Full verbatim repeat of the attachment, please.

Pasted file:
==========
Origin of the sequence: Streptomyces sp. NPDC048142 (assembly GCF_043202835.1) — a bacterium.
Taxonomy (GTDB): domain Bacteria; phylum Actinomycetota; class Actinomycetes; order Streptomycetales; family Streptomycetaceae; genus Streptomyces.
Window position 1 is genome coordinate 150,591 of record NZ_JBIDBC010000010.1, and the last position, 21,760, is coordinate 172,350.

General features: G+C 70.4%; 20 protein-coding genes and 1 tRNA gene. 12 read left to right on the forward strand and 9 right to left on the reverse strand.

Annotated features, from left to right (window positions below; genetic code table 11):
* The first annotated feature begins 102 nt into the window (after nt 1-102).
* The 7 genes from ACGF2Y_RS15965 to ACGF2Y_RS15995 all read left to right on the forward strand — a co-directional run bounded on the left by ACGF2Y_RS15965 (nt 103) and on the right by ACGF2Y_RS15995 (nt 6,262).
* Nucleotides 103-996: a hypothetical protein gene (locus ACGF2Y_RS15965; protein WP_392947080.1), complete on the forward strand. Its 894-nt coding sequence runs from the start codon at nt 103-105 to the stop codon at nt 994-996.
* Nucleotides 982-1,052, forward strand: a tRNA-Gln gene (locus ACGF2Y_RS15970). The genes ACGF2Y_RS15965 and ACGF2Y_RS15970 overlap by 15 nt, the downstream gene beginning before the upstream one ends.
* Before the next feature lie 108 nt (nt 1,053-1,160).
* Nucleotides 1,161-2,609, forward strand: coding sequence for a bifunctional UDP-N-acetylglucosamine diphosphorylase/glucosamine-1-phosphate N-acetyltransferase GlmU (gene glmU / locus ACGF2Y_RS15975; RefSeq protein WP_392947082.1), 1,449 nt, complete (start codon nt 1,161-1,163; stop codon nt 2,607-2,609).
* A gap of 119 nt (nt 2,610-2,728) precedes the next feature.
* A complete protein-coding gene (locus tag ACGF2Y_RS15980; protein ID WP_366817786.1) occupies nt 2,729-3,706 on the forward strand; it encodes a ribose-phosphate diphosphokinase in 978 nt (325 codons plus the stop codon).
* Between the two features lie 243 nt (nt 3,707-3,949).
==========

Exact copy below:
Origin of the sequence: Streptomyces sp. NPDC048142 (assembly GCF_043202835.1) — a bacterium.
Taxonomy (GTDB): domain Bacteria; phylum Actinomycetota; class Actinomycetes; order Streptomycetales; family Streptomycetaceae; genus Streptomyces.
Window position 1 is genome coordinate 150,591 of record NZ_JBIDBC010000010.1, and the last position, 21,760, is coordinate 172,350.

General features: G+C 70.4%; 20 protein-coding genes and 1 tRNA gene. 12 read left to right on the forward strand and 9 right to left on the reverse strand.

Annotated features, from left to right (window positions below; genetic code table 11):
* The first annotated feature begins 102 nt into the window (after nt 1-102).
* The 7 genes from ACGF2Y_RS15965 to ACGF2Y_RS15995 all read left to right on the forward strand — a co-directional run bounded on the left by ACGF2Y_RS15965 (nt 103) and on the right by ACGF2Y_RS15995 (nt 6,262).
* Nucleotides 103-996: a hypothetical protein gene (locus ACGF2Y_RS15965; protein WP_392947080.1), complete on the forward strand. Its 894-nt coding sequence runs from the start codon at nt 103-105 to the stop codon at nt 994-996.
* Nucleotides 982-1,052, forward strand: a tRNA-Gln gene (locus ACGF2Y_RS15970). The genes ACGF2Y_RS15965 and ACGF2Y_RS15970 overlap by 15 nt, the downstream gene beginning before the upstream one ends.
* Before the next feature lie 108 nt (nt 1,053-1,160).
* Nucleotides 1,161-2,609, forward strand: coding sequence for a bifunctional UDP-N-acetylglucosamine diphosphorylase/glucosamine-1-phosphate N-acetyltransferase GlmU (gene glmU / locus ACGF2Y_RS15975; RefSeq protein WP_392947082.1), 1,449 nt, complete (start codon nt 1,161-1,163; stop codon nt 2,607-2,609).
* A gap of 119 nt (nt 2,610-2,728) precedes the next feature.
* A complete protein-coding gene (locus tag ACGF2Y_RS15980; protein ID WP_366817786.1) occupies nt 2,729-3,706 on the forward strand; it encodes a ribose-phosphate diphosphokinase in 978 nt (325 codons plus the stop codon).
* Between the two features lie 243 nt (nt 3,707-3,949).